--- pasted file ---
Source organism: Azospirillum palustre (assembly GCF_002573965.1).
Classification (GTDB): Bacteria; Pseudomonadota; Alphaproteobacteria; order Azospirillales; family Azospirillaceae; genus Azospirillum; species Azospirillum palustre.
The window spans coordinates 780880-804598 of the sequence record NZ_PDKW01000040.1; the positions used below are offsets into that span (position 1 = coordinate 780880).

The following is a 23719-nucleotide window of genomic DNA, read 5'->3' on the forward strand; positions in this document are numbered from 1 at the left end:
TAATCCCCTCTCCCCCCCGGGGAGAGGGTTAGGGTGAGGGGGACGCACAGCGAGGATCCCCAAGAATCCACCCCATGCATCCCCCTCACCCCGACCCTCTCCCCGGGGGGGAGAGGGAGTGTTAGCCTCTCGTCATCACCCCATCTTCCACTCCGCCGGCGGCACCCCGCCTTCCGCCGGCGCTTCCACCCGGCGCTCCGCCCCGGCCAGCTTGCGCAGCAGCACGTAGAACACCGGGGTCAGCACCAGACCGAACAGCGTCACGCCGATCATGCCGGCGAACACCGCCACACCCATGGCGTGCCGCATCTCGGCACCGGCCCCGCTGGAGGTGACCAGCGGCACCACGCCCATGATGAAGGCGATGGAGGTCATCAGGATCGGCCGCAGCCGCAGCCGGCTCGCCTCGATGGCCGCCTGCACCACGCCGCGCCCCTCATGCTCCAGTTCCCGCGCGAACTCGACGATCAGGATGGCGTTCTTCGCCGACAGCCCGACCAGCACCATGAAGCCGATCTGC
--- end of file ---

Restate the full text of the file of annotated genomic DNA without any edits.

Source organism: Azospirillum palustre (assembly GCF_002573965.1).
Classification (GTDB): Bacteria; Pseudomonadota; Alphaproteobacteria; order Azospirillales; family Azospirillaceae; genus Azospirillum; species Azospirillum palustre.
The window spans coordinates 780880-804598 of the sequence record NZ_PDKW01000040.1; the positions used below are offsets into that span (position 1 = coordinate 780880).

The following is a 23719-nucleotide window of genomic DNA, read 5'->3' on the forward strand; positions in this document are numbered from 1 at the left end:
TAATCCCCTCTCCCCCCCGGGGAGAGGGTTAGGGTGAGGGGGACGCACAGCGAGGATCCCCAAGAATCCACCCCATGCATCCCCCTCACCCCGACCCTCTCCCCGGGGGGGAGAGGGAGTGTTAGCCTCTCGTCATCACCCCATCTTCCACTCCGCCGGCGGCACCCCGCCTTCCGCCGGCGCTTCCACCCGGCGCTCCGCCCCGGCCAGCTTGCGCAGCAGCACGTAGAACACCGGGGTCAGCACCAGACCGAACAGCGTCACGCCGATCATGCCGGCGAACACCGCCACACCCATGGCGTGCCGCATCTCGGCACCGGCCCCGCTGGAGGTGACCAGCGGCACCACGCCCATGATGAAGGCGATGGAGGTCATCAGGATCGGCCGCAGCCGCAGCCGGCTCGCCTCGATGGCCGCCTGCACCACGCCGCGCCCCTCATGCTCCAGTTCCCGCGCGAACTCGACGATCAGGATGGCGTTCTTCGCCGACAGCCCGACCAGCACCATGAAGCCGATCTGC